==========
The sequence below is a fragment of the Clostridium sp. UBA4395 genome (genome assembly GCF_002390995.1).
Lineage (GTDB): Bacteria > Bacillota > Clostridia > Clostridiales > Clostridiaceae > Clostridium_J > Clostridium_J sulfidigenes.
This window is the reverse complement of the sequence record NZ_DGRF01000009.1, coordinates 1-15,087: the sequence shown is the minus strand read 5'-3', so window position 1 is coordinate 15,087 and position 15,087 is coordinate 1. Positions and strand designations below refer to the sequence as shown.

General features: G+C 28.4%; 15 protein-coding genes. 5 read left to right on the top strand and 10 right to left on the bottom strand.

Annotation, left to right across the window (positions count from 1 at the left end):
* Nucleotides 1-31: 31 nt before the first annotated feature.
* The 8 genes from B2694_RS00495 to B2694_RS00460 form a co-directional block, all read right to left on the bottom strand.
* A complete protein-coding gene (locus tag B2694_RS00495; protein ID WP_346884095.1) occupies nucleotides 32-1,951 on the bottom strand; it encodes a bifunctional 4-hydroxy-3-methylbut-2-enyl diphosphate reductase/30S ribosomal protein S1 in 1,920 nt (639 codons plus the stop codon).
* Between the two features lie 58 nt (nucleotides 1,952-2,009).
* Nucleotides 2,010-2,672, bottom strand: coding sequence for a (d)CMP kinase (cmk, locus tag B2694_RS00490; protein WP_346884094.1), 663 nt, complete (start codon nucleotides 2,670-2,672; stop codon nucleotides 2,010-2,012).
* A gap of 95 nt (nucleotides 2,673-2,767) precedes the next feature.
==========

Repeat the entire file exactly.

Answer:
The sequence below is a fragment of the Clostridium sp. UBA4395 genome (genome assembly GCF_002390995.1).
Lineage (GTDB): Bacteria > Bacillota > Clostridia > Clostridiales > Clostridiaceae > Clostridium_J > Clostridium_J sulfidigenes.
This window is the reverse complement of the sequence record NZ_DGRF01000009.1, coordinates 1-15,087: the sequence shown is the minus strand read 5'-3', so window position 1 is coordinate 15,087 and position 15,087 is coordinate 1. Positions and strand designations below refer to the sequence as shown.

General features: G+C 28.4%; 15 protein-coding genes. 5 read left to right on the top strand and 10 right to left on the bottom strand.

Annotation, left to right across the window (positions count from 1 at the left end):
* Nucleotides 1-31: 31 nt before the first annotated feature.
* The 8 genes from B2694_RS00495 to B2694_RS00460 form a co-directional block, all read right to left on the bottom strand.
* A complete protein-coding gene (locus tag B2694_RS00495; protein ID WP_346884095.1) occupies nucleotides 32-1,951 on the bottom strand; it encodes a bifunctional 4-hydroxy-3-methylbut-2-enyl diphosphate reductase/30S ribosomal protein S1 in 1,920 nt (639 codons plus the stop codon).
* Between the two features lie 58 nt (nucleotides 1,952-2,009).
* Nucleotides 2,010-2,672, bottom strand: coding sequence for a (d)CMP kinase (cmk, locus tag B2694_RS00490; protein WP_346884094.1), 663 nt, complete (start codon nucleotides 2,670-2,672; stop codon nucleotides 2,010-2,012).
* A gap of 95 nt (nucleotides 2,673-2,767) precedes the next feature.